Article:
However, as multiple re-rated, newly issued equity started to be less and less ‘accretive’ for the overall ROE and ROIC: ROE declined from 25-26% in 2008-09 to 20% in 2015. ROIC declined from 19-20% in 2008-09 to just 8% in 2015. So we have a company which earns below its wacc and has negative FCF, hence I don’t see how it will continue compounding BV

        What would make FCF positive if SIV keeps growing? Not many things. SIV will keep needing more capex in order to expand, and this capex will be funded by equity earning lower and lower returns as history shows.

        If you are buying it now, you inherently hope that newly raised equity will earn higher ROE/ROIC than over the last couple of years, while the opposite occurred despite being in a cheap debt environment. Other ways for SIV to actually create value for shareholders is to re-lever the company a lot more to be able to fund growth and dividend solely via debt.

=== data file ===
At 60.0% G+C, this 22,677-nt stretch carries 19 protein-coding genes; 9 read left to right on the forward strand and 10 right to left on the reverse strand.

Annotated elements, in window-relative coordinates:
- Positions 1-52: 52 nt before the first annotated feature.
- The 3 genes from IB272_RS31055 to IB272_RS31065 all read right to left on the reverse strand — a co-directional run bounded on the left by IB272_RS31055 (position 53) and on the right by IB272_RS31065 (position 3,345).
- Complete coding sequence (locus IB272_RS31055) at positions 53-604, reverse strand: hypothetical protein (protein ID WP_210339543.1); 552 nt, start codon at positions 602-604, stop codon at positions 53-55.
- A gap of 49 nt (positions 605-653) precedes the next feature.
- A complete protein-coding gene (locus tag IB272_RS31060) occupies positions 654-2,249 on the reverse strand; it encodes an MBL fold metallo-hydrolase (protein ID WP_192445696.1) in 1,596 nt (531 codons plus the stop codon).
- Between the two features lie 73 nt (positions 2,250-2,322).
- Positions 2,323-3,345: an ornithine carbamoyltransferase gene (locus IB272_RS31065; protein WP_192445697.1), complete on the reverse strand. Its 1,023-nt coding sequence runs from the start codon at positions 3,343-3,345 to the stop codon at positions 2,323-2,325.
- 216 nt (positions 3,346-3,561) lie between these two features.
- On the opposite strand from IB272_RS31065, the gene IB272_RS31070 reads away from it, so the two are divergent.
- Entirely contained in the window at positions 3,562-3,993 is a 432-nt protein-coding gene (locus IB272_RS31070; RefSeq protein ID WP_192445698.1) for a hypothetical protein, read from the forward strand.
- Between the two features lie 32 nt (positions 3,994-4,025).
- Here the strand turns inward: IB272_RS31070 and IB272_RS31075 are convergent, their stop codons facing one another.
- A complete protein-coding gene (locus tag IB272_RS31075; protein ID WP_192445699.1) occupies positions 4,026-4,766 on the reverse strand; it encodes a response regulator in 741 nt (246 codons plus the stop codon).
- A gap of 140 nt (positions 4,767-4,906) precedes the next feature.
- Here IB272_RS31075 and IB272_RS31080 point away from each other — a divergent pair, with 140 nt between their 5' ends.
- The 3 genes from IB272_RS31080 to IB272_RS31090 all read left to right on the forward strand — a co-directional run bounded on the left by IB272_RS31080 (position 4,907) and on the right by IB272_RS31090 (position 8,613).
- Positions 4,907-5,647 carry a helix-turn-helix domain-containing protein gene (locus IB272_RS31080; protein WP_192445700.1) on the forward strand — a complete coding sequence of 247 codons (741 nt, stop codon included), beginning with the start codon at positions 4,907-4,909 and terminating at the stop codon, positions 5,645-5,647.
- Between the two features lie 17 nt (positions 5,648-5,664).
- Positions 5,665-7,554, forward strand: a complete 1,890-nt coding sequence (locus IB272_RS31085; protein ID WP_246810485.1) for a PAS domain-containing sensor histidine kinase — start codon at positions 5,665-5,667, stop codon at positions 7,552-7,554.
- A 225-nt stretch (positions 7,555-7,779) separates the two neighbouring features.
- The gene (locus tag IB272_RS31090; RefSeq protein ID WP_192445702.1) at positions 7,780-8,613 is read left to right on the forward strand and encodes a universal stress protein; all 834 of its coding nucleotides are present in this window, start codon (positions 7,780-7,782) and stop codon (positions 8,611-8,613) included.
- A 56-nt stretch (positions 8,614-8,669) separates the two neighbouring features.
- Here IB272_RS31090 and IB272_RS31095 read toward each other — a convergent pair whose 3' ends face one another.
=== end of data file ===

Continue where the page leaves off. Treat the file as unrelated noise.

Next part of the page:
Do they intend to do it? probably not.

        Taking FCF issues aside, if this is a finance company, let’s look at P/BV and PE rather than EV/EBITDA (4-5x EV/EBITDA looks cheap but it is really meaningless if we think this is a finance business)

        SIV is at c. 3x.P/BV and 14x PE. For a company which earns 20% ROE and has highly capital-intensive business, this does not seem cheap. When you compliment this with a business model dependent on a constant access to equity market, it does not seem cheap at all.

        Please let me know what I am missing here.
        Alex

        • Hi Alex K,

          I dont mean to jump into your conversation but wanted to make a comment.

          You are conflating several issues that obscure the argument. Let’s stick to FCF before talking about ROE / ROIC.

          Re FCF: any capital intensive business requires capital to grow, this is widely known and accepted. In non-financial companies, this is called growth capex or any capex above and beyond maintenance capex. The faster you want to grow, the more you need to spend. If you start a restaurant and then open a new restaurant every year, you’re also unlikely to generate any FCF for the first 5 years or more. Doesnt mean you’re not incredibly successful at each restaurant. And if you grow as fast as SIV, its completely normal not to have any FCF. This really is not controversial.